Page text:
However ambitious, these Ukrainian plans would need several years before coming to fruition.  As a more immediate answer to the country’s energy needs, Ukraine plans to increase gas reverse from the EU from the present 2 billion cubic meters to 5-7 billion cubic meters.

EU countries ‘acting as Gazprom allies’

But Russia is trying to block Ukraine's possibilities of receiving reverse gas through Slovakia, Kucheruk said, this country is in fact acting according to Gazprom’s will. Hungary and Poland have already allowed reverse flows to Ukraine through their territory.

According to Valentin Zemlyanski, an independent expert and former press secretary of Naftogaz, Bulgaria too is playing the role “of the political ally of Gazprom”.

Referring to a recent statement by Bulgaria’s Economy and Energy Minister Dragomir Stoynev who warned of a possible repeat of the 2009 gas crisis as a result of the intensified conflict between Russia and Ukraine, Zemlyanski said that such forecasts were only an “aggravation of hysteria”.

“Bulgaria is one of the first countries which supported the idea of the South Stream. Therefore, being the partner of Gazprom, Bulgaria lobbies its interests in Europe,” Zemlyanski said.

The expert also said that he didn’t see the preconditions for the emergence of another gas conflict as was the case in 2009. According to Zemlyanski, at that time Gazprom needed to convince key partners of the need of the Nord Stream pipeline to be built. Nord Stream, an offshore pipeline which brings Russian gas directly to Germany, bypassing Ukraine and Belarus, was inaugurated in November 2011.

Besides, Zemlyanski argues that in the context of the Commission’s antitrust probe against Gazprom, it didn’t make any sense for the Russian gas monopoly to add new conflicts to this investigation.

Moreover, the expert argued that Russian gas supplies to Europe were decreasing for several successive years.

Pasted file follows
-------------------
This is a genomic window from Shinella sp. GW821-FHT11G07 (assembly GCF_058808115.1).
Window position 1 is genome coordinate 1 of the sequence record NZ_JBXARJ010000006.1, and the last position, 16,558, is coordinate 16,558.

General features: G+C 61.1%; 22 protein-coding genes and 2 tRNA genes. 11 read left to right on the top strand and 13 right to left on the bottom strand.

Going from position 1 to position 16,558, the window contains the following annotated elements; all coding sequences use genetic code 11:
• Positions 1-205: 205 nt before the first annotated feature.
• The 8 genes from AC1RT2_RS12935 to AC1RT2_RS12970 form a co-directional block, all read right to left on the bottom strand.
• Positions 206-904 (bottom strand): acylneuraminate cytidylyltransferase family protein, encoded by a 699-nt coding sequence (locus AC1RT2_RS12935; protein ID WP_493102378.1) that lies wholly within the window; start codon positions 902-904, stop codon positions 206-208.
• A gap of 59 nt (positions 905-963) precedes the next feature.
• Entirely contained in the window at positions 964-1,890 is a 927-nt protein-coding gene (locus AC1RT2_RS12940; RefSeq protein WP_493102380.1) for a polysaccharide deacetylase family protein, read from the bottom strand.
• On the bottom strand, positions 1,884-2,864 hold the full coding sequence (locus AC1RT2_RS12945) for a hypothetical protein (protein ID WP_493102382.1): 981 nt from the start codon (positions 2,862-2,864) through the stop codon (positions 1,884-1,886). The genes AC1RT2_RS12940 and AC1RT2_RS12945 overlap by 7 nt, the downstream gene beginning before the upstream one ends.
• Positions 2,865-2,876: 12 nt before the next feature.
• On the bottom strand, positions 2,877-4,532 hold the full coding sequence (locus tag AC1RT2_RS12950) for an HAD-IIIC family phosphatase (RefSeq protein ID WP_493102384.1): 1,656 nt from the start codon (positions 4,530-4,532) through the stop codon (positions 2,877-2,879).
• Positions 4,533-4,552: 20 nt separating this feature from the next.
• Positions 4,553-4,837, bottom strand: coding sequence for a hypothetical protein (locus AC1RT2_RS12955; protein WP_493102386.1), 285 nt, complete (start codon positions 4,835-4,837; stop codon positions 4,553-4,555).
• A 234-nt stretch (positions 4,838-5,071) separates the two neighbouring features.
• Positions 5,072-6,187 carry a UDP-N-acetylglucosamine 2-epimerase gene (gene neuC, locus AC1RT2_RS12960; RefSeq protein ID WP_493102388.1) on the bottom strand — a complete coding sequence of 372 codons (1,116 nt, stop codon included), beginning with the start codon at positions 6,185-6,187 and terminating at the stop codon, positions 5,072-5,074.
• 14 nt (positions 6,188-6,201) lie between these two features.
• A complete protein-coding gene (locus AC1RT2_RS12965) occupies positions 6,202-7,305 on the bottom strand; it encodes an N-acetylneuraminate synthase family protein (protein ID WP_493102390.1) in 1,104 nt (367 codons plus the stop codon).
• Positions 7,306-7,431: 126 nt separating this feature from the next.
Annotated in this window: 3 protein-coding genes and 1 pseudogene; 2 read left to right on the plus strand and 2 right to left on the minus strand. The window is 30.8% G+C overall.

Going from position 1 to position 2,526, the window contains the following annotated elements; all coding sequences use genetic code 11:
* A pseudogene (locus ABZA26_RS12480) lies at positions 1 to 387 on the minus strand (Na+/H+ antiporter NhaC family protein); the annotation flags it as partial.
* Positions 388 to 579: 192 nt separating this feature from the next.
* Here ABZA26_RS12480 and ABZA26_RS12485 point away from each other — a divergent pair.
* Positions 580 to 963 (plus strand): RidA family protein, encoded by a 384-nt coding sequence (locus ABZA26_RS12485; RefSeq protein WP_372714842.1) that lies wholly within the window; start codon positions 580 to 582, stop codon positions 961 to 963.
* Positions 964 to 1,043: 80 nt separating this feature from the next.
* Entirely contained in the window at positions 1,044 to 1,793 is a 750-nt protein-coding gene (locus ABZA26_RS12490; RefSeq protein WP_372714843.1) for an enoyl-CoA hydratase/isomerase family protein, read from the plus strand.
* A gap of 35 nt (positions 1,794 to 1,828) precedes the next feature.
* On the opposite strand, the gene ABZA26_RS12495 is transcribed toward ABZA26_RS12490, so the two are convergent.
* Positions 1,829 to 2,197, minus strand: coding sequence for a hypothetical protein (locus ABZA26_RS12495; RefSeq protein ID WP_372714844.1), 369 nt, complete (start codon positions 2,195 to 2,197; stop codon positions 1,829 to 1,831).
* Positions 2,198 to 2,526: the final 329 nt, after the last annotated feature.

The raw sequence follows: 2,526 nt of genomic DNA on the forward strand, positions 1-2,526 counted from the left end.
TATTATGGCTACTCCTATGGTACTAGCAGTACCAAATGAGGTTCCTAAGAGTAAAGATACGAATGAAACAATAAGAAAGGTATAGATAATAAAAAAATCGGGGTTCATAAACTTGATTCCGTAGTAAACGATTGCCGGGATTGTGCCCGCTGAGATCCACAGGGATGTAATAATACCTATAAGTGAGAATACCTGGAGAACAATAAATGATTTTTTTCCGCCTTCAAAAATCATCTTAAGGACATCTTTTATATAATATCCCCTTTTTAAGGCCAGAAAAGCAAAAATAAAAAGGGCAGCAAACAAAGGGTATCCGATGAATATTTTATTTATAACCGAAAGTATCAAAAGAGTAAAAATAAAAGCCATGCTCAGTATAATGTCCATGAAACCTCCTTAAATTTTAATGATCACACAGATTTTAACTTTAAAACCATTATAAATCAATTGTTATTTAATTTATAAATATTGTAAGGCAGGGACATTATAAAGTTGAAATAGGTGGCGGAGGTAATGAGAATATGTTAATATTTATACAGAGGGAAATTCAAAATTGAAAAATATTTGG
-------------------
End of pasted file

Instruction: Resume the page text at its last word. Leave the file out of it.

“Today the situation develops not to Gazprom’s advantage,” Zemlyanski said, mentioning that Europe was expecting to receive considerable volumes of LNG from the US, and that the Trans-Adriatic Pipeline (TAP), designed to bring gas from Azerbaijan to Italy, was now close to the stage of construction.

  • 28-29 Nov.: Eastern Partnership Summit, to be held in Vilnius under the Lithuanian EU presidency. Ukraine hopes to sign its EU association agreement there, coupled with a Deep and Comprehenisve Free Trade Agreement 

On 31 December 2008, Russia stopped supplying gas to Ukraine over a payment dispute. Russia said Ukraine was stealing natural gas destined for Europe for its own needs. Ukraine denied the charges, but said it needed "technical gas" to pump fuel through the pipeline system. 

On 6 January, supplies to Romania, Bulgaria, Greece, Macedonia, Serbia and Croatia were completely halted. It also emerged that several countries, including Bulgaria, did not have enough reserves to make up for a supply cut. 

But at a later stage, the conflict left Europe with no supply of Ukrainian gas. At this point, the EU agreed to send observers to monitor the supply of gas earmarked for Europe. 

At a summit in Moscow on 17 January 2009, Russian President Vladimir Putin and his Ukrainian counterpart Yulia Tymoshenko struck a deal, saying that the crisis was over. The EU reacted cautiously.

Three days later, on 20 January, supplies to Europe began to flow again. European Commission President José Manuel Barroso welcomed the resumption of deliveries, after a two-week standoff that left millions of Eastern Europeans without heating in the middle of winter. But he also warned that long-term lessons should be drawn from the crisis. 

Subscribe to our newsletters